Updated: Feb 20, 2022
are hospital gowns worn by medical professionals as personal protective equipment (PPE) in order to provide a barrier between patient and professional. Whereas patient gowns are flimsy often with exposed backs and arms, PPE gowns as seen below in the cardiac surgeon photograph cover most of the exposed skin surfaces of the professional medics.
In several countries, PPE gowns for use in the coronavirus pandemic became in appearance more like cleanroom suits as knowledge of the best practices filtered up through the national bureaucracies. For example, the European norm-setting bodies CEN and CENELEC on 30 March 2020 in collaboration with the European Commissioner for the Internal Market made freely available the relevant standards documents in order "to tackle the severe shortage of protective masks, gloves, and other products currently faced by many European countries. Providing free access to the standards will facilitate the work of the many companies wishing to reconvert their production lines in order to manufacture the equipment that is so urgently needed.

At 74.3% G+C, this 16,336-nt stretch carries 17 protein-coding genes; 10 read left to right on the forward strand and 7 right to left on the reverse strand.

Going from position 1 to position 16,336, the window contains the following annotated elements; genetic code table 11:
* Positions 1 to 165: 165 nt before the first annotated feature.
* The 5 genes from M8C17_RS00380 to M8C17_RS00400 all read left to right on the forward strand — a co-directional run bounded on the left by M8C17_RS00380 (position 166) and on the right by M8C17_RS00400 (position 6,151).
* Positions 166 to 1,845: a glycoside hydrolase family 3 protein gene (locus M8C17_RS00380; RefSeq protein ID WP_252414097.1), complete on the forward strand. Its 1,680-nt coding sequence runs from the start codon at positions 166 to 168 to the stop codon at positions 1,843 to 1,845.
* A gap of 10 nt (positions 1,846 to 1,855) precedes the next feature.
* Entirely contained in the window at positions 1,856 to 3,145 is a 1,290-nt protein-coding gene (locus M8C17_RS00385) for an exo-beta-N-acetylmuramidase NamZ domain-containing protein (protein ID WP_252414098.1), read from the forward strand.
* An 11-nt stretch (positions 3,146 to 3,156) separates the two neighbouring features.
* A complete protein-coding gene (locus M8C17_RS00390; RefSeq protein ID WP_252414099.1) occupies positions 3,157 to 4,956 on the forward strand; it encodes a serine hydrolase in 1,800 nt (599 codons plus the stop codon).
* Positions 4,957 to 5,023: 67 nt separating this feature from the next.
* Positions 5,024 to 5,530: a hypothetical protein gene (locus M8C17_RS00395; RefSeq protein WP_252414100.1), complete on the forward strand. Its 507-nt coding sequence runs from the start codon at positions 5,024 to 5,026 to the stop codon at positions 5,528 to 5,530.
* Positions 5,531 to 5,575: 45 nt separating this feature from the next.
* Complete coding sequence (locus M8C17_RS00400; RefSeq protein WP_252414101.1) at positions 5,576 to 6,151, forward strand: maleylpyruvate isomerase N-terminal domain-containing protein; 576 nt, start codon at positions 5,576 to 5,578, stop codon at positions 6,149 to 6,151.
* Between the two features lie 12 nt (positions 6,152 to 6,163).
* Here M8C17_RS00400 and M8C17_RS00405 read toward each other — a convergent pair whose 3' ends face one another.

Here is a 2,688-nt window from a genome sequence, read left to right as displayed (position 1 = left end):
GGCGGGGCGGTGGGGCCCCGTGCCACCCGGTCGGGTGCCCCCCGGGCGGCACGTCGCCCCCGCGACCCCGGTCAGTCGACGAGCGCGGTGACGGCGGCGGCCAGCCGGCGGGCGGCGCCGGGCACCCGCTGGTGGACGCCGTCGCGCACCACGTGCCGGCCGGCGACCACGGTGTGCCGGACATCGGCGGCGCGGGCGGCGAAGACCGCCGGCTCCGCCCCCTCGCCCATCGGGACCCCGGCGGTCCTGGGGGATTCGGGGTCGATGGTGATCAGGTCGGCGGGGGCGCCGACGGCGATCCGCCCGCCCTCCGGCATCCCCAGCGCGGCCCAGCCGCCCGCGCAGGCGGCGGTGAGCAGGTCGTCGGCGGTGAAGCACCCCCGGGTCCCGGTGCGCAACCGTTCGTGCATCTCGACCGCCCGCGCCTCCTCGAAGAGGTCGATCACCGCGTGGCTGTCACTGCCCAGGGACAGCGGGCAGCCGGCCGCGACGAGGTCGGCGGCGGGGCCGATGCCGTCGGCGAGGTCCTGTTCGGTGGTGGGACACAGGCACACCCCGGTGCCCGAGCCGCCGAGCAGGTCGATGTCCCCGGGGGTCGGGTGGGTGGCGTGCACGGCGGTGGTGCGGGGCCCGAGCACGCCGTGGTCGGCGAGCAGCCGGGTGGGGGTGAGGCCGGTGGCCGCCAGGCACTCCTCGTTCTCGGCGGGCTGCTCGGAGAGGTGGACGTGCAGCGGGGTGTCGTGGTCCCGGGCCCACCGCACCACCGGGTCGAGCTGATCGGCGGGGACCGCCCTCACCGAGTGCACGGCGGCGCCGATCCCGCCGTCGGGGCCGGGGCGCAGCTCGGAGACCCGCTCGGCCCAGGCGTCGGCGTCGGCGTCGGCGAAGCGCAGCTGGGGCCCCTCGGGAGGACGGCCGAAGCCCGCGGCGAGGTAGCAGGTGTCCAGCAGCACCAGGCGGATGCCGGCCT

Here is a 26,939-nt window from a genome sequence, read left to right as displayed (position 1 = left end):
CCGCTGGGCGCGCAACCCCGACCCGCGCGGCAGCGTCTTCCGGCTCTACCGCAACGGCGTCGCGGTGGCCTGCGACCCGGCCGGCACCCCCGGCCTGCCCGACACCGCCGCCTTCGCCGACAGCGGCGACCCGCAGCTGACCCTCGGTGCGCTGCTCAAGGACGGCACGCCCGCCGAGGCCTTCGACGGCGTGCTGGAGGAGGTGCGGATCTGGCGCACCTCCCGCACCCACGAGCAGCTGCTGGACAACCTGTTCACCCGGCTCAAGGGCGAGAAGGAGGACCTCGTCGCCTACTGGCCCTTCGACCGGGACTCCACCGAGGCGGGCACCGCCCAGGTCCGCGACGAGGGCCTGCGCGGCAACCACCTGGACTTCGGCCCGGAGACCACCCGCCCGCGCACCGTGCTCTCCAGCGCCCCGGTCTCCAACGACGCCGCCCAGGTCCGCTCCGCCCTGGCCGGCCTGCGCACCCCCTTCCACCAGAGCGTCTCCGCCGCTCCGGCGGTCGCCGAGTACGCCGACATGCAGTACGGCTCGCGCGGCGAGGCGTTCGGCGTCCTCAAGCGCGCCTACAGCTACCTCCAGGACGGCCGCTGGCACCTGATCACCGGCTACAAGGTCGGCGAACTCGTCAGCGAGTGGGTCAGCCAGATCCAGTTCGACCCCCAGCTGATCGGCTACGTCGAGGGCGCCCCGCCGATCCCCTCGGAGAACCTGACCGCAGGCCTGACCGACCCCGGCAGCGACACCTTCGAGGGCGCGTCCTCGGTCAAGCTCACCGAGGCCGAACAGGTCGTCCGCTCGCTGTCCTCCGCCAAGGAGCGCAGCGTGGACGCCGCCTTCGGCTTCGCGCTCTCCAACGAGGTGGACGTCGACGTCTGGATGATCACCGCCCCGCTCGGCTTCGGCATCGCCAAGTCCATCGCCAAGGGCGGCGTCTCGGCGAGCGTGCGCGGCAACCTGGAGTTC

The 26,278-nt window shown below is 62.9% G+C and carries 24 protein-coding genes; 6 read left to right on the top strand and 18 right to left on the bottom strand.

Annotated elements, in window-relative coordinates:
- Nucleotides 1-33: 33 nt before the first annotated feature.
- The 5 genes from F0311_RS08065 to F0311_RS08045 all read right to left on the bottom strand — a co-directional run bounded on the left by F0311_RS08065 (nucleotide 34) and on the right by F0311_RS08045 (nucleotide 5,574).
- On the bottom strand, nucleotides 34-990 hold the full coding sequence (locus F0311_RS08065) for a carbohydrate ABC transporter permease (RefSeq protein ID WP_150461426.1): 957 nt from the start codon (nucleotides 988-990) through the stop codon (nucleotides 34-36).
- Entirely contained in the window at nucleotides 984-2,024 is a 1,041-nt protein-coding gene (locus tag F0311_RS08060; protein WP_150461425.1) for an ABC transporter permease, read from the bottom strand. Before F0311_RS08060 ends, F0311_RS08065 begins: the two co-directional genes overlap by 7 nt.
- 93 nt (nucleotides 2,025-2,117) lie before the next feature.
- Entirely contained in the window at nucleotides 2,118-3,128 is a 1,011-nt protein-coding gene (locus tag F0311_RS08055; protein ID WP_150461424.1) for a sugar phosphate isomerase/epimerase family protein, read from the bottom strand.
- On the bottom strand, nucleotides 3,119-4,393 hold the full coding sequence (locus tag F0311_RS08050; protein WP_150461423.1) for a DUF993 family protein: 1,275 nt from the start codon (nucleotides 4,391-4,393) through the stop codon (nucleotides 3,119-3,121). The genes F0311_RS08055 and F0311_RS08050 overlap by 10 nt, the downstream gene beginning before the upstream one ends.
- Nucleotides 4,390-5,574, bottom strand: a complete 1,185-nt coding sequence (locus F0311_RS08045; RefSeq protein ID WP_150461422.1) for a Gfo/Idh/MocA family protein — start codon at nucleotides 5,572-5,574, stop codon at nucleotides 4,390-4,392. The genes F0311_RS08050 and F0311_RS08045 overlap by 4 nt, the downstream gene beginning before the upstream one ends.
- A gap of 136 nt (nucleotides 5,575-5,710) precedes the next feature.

The concept of PPE in regards to medical professionals was seen as early as the 17th century Plague doctor's outfit.
Personal protection equipment:
FFP2 facial mask or (in case of maneuvers at high risk of generating aerosolized particles:) FFP3 facial mask
Disposable long sleeve waterproof coats, gowns, or Tyvek suits
Disposable double pair of nitrile gloves
Protective goggles or visors
Disposable head caps
Disposable long shoe covers
Alcoholic hand hygiene solution
"Sequence for Putting On Personal Protective Equipment (PPE)"( PDF).CDC.Archived(PDF) from the original on 5 March 2020. Retrieved 8 March 2020.